Self-Employment: Three Things I Wish Someone Had Told MeNovember 4, 2013 | 62 Comments
The other day I received this text from a dear friend who had recently started her own business: “When you started your own thing, did you spend any time hiding under the covers?” Only the first three years, I replied.
There are particular inner difficulties in working for yourself. No matter how carefully your plan has been researched, how market-ready your idea is, how deep your faith, and even how much money you have, certain issues seem to arise. I began working for myself close to a decade ago and I’ve experienced them over and over. During this time, about 2 gazillion other people I know have started working for themselves and I’ve seen it in them too.
I applaud you, brothers and sisters! Please live your dreams. Please untether yourselves from the status quo. Know that you are extremely brave. And try to remember these three things.
1. Allow your daily schedule to arise over time and then have faith in it. When I first started working for myself, I tried to implement a schedule that mimicked as closely as possible the work I had just left (working for The Man in the entertainment industry). I sat down at my
desk dining room table at 8a. I planned to “work” (on what??) as if I had a predetermined set of responsibilities. I broke for lunch at around 1. I planned to knock off around 6p.
I did it this way because I couldn’t imagine doing it any other way. Month after month, I forced myself to stick with this schedule because I thought that if I did not, I’d end up watching TV all day. Without a firm structure, I feared, I would not get anything done so I tried to replace the discipline of accountability to The Man with the discipline of…beating myself up.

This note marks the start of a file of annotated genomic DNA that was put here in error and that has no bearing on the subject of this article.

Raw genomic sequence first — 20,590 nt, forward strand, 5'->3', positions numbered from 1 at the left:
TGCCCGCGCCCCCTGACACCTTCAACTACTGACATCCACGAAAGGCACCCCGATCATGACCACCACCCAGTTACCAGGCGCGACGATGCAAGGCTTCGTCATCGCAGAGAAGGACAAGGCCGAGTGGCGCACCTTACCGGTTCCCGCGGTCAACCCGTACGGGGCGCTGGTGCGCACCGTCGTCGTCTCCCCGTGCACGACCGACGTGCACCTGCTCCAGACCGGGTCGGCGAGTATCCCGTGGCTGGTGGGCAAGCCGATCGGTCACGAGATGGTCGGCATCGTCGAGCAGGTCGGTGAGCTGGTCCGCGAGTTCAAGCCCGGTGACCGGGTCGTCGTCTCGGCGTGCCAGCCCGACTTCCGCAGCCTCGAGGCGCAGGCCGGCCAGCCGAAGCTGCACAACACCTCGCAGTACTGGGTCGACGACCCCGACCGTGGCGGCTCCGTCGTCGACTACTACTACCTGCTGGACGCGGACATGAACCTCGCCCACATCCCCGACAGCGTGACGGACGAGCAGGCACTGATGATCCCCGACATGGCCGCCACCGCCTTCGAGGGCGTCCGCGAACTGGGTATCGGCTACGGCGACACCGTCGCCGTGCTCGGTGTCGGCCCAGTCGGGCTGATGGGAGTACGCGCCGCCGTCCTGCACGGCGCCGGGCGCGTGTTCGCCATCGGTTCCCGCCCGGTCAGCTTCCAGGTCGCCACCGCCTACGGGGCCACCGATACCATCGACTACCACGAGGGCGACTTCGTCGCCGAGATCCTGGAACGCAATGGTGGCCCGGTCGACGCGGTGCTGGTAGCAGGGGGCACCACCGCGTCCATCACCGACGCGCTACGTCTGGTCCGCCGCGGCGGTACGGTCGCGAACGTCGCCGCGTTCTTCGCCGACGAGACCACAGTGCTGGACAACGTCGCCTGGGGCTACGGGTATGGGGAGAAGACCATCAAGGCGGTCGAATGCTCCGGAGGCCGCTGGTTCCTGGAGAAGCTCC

It takes awhile to remove the harness of indentured servitude, so please be patient with yourself. Working on your own after years (or decades) of working for someone else often leaves an imprint of fear, lack of imagination, and self-judgment. Even if you revered your boss/company/mission, someone else has set the context and that “someone else” provided you with the safety and constraints of an other-referenced work setting. Thinking you can simply transfer that work ethic to your new situation is not only nutty, it is not good enough or big enough to serve your brilliance.
I tried to shoehorn myself into my old schedule for about 18 months when it dawned on me that I could do it another way. Instead of forcing myself to do this or that, I wondered, what would I do if left to my own devices? Would I watch TV all day? Would I sit at my desk, twirling a lock of hair and gazing into space? Would all my plans and dreams disappear into slothfulness?
Yes. On some days. But those days don’t trouble me as much as they used to.
This experiment was scary at first because I took away the net of predictability to find my own natural structure. I dropped what I was used to and also stopped listening to “experts” and their theories about productivity to see what my intuition told me to do. For some months, I experimented and it was from this that I learned to trust in my own crazy, circular, bumpy, odd process.
Here are the very loose parameters of the schedule that arose when I let my day unfold rather than hog-tie it to something external: